As I write today's post, I am sitting in my tent while the rain comes down. The weather forecast did call for 50% chance of rain, and I 100% found it.
Today was another 50+ mile day from Camden Hills Campground to Balsam Cove Campground (near East Orland).
I got my brief view of the Atlantic in Rockport. I talked to a gal who thought this Harbor was the prettiest one. She might live there, and therefore might be a bit biased, but it was nice looking.
The route through Rockport to Camden was on neighborhood streets. In Camden I turned back onto US 1. As usual, in these towns, there was a lot of traffic. Of course, it didn't help that a delivery truck was unloading and blocking the lane of traffic. I was able to get by just fine, but there was so much traffic coming from the other direction, that the cars couldn't get around the truck. For me, that was good because I was able to get up the hill without a line of cars backing up behind me.
US 1 continued to follow the coastline of West Penobscot Bay, but my route took a quieter and safer route into the coastal mountains. Not to worry, they weren't really mountains. In fact, today was probably one of the easier climbing days, as far as the steep rollers go.
I rode through Lincolnville Center, and onto Belfast. Belfast was the largest town today with a population of 6600 people. The route brought me all the way down to the water (Belfast Bay), and onto the Belfast Harbor Walk. The Walk went through a shipyard, then across the Bay on a cool pedestrian footbridge.
Once again, I was back on US 1. I was on it for the rest of the day, but with a wide shoulder (but sometimes very crappy conditions). As I was approaching Bucksport, I could see a bridge. It was a very high bridge. There was a view point. I saw this sign. I said to some people standing there, "Oh, I'm going to go do that!"
I made my way to the Entrance Station for Fort Knox and the Bridge Observatory. It should have cost me $8.00 as I'm not a Maine resident, but the lady only charged me $6.00.
I rode down to the Observatory elevator first. The elevator is the fastest elevator in all of Maine, New Hampshire, and Vermont (although, I'm not sure what elevators to high towers there are in NH, and Vermont). It travels 500ft/minute. In 50 seconds I was at the top--well, three stories down from the top, the rest were stairs. The elevator doors opened to an amazing view of the Penobscot River. I went up the stairs to the top. It was pretty awesome. Maybe nicer with blue sky, but still pretty cool. Here's some photos.
I returned to ground level (curiously, last year they had 13 elevator delays, and three times where people had to walk down the 25 stories to the bottom--it said so in the elevator). I rode back up the hill to the Fort.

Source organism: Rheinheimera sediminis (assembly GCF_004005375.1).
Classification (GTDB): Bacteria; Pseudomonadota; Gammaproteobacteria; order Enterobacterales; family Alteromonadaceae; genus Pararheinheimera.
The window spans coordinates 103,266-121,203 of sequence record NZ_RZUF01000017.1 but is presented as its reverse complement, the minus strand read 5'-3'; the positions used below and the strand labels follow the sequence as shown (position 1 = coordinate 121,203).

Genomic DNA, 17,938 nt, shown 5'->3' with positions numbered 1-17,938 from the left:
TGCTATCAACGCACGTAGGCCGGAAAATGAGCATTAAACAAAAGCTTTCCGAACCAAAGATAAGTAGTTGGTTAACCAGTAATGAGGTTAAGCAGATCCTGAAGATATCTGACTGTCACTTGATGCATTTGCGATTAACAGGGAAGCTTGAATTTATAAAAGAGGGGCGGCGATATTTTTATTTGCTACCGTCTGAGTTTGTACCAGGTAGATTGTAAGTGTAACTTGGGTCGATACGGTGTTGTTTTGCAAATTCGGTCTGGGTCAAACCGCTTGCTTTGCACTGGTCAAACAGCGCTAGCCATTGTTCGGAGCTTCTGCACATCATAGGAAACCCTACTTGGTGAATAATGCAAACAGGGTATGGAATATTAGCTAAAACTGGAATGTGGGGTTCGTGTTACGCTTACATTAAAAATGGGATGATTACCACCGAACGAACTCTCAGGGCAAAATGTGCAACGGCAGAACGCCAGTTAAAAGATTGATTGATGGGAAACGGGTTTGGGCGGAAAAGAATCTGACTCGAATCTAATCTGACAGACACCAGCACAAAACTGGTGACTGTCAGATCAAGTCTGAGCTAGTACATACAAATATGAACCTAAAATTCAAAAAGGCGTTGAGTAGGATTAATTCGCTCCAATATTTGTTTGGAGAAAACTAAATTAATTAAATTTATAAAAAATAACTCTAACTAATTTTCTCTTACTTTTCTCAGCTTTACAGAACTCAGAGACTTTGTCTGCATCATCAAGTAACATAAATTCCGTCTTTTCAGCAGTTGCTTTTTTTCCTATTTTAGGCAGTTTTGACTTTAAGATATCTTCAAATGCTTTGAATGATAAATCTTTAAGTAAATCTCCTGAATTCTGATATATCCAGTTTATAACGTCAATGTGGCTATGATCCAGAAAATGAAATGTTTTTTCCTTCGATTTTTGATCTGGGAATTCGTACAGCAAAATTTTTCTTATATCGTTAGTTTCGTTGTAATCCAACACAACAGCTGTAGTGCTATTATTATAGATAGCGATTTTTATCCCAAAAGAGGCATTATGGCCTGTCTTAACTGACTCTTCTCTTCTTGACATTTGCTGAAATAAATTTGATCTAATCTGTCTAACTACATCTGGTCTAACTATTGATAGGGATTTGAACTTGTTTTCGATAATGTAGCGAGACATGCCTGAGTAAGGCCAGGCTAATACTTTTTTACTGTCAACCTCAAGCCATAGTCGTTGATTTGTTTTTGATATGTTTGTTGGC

Fort Knox doesn't have quite the history that Fort Ticonderoga has, but it was interesting to check it out. It would be really fun for kids as there are tunnels and all kinds of places to explore.
As I was returning to Tilmann, a guy was looking at him. He asked if it was my bike. We chatted for a bit. His name was Romeo (may not be the correct spelling), and he was doing a driving tour.
I took a photo of Tilmann with the Fort Knox sign, the a guy said he'd take one with me in it. I was happy to have just Tilmann, but I said okay.
By this time, I was getting hungry. I was also looking forward to riding across the bridge. I could see from the Observatory that there was a very nice shoulder on the bridge.
I rode across a second bridge into Bucksport. I thought I would stop at a restaurant, but instead I just stopped a the grocery store and got some food. I took it down by the water. It was starting to rain, so I finished up, put my rain jacket on, and got back on the road. I had less than 10 miles to go. Wouldn't you know, not a half mile down the road, there was a Subway! Too bad!
Sitting in my tent, I decided I should call and make a reservation for camping in Acadia National Park tomorrow night and the next night. After being on hold for a good 20 minutes, I found out there are no sites available. The gal gave me the phone number for the campground so I could call and see what their policy is regarding cyclists. Unfortunately, the line was forever busy. There are a number of other nearby campgrounds (outside of the NP, but still on Mt. Desert Island). I chose one and called. That campground was also fully booked, but the gal told me to check with Bar Harbor CG. They don't take reservations. I called, and the guy said they have plenty of tent sites, and it's first come first serve. Shouldn't be a problem. I had looked up a Warmshowers host, but she was unable to host me due to landlord problems. She said she could give some stealth places where she has never been caught by the Rangers, but I don't really want to do that. Especially since I want to stay two nights. On my exploration day of Acadia, I may stop in at the campground and just ask about their policy--just for curiosity sake.
Now, it would be really nice if it would stop raining. Otherwise, it may be a no cooking dinner night...